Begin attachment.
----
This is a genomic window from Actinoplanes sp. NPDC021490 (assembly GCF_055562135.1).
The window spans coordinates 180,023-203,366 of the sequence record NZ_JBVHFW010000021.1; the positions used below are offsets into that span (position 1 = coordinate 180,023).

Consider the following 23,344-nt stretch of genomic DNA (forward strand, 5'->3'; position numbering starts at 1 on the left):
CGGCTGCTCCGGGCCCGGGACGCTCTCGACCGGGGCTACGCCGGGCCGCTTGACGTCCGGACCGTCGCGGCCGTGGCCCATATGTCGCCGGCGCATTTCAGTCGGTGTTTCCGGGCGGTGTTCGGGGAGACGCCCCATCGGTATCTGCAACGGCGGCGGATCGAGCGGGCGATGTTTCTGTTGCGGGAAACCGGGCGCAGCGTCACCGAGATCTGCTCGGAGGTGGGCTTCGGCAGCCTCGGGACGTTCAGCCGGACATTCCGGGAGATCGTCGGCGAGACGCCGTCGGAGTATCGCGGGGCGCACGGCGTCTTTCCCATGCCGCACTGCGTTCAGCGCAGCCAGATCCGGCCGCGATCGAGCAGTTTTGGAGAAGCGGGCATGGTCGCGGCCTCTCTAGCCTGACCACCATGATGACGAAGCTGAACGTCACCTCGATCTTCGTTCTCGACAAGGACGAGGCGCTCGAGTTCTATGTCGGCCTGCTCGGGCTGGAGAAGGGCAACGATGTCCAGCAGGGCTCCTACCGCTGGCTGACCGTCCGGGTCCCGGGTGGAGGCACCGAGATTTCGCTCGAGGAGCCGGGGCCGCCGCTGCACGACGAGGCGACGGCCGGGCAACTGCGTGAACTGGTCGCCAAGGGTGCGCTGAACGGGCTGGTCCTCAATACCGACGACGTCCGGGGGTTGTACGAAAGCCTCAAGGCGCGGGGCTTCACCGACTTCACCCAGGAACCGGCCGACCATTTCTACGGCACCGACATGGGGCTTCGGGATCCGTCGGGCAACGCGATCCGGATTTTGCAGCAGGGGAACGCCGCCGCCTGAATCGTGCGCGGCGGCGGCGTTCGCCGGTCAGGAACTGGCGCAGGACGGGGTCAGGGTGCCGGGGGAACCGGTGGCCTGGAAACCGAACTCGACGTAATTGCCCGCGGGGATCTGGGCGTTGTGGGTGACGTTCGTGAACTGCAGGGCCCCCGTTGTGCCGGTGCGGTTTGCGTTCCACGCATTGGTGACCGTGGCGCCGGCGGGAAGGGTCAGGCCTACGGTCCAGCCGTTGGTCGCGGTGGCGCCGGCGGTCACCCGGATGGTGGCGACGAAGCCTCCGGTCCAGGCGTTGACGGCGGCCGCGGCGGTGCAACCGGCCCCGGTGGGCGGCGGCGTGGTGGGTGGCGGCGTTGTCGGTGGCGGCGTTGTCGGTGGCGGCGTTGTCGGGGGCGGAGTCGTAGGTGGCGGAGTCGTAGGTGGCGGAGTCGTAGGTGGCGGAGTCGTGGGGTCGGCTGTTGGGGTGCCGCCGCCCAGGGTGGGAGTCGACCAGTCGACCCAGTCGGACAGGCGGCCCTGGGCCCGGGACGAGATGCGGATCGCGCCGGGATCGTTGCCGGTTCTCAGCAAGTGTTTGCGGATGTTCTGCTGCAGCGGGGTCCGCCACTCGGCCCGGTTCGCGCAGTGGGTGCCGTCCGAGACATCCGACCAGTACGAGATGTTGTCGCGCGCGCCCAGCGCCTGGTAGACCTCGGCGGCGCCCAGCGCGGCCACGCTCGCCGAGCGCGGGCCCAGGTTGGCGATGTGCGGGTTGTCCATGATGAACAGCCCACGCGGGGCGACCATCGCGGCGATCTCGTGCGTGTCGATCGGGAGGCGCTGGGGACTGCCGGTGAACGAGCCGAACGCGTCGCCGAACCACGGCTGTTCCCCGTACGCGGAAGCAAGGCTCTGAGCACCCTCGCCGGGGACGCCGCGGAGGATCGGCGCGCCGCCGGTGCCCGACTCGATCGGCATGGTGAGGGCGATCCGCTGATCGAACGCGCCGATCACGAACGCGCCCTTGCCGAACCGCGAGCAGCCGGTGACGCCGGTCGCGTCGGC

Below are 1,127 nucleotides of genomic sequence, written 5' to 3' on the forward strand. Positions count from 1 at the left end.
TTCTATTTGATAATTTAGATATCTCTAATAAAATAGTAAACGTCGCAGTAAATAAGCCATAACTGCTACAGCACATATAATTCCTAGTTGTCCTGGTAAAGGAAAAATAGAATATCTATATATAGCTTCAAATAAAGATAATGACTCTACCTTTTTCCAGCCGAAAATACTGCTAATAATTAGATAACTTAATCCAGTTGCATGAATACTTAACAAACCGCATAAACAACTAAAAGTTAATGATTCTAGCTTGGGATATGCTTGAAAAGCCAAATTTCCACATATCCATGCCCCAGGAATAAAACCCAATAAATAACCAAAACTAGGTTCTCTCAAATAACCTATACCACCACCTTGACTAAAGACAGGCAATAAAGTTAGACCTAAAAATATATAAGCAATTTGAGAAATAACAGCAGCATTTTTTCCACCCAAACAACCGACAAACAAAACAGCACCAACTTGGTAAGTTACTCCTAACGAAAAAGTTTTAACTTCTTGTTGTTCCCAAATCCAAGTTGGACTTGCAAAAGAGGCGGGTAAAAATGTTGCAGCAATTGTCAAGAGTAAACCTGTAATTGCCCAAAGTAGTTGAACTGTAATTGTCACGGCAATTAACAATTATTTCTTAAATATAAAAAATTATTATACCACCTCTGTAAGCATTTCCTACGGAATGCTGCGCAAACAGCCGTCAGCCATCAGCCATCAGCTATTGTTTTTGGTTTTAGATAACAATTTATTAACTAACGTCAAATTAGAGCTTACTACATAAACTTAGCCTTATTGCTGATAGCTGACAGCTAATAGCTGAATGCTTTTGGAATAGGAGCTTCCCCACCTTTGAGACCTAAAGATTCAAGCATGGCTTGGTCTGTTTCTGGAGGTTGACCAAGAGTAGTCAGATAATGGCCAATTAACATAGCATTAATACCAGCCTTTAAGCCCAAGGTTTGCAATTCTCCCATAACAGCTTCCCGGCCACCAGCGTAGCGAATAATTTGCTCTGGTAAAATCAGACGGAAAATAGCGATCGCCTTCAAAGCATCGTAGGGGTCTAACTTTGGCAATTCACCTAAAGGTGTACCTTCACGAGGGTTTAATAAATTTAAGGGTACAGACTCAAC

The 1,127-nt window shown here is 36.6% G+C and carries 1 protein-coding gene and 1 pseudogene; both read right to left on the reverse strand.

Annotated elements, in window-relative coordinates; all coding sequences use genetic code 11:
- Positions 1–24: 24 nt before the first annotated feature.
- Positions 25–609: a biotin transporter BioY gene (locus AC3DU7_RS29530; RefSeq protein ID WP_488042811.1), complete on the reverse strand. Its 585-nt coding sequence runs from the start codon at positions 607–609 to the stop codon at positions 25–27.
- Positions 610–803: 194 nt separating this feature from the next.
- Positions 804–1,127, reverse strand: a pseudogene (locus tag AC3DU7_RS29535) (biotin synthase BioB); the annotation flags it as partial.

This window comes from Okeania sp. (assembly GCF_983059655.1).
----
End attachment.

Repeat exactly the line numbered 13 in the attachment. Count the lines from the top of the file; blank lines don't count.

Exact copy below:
This window comes from Okeania sp. (assembly GCF_983059655.1).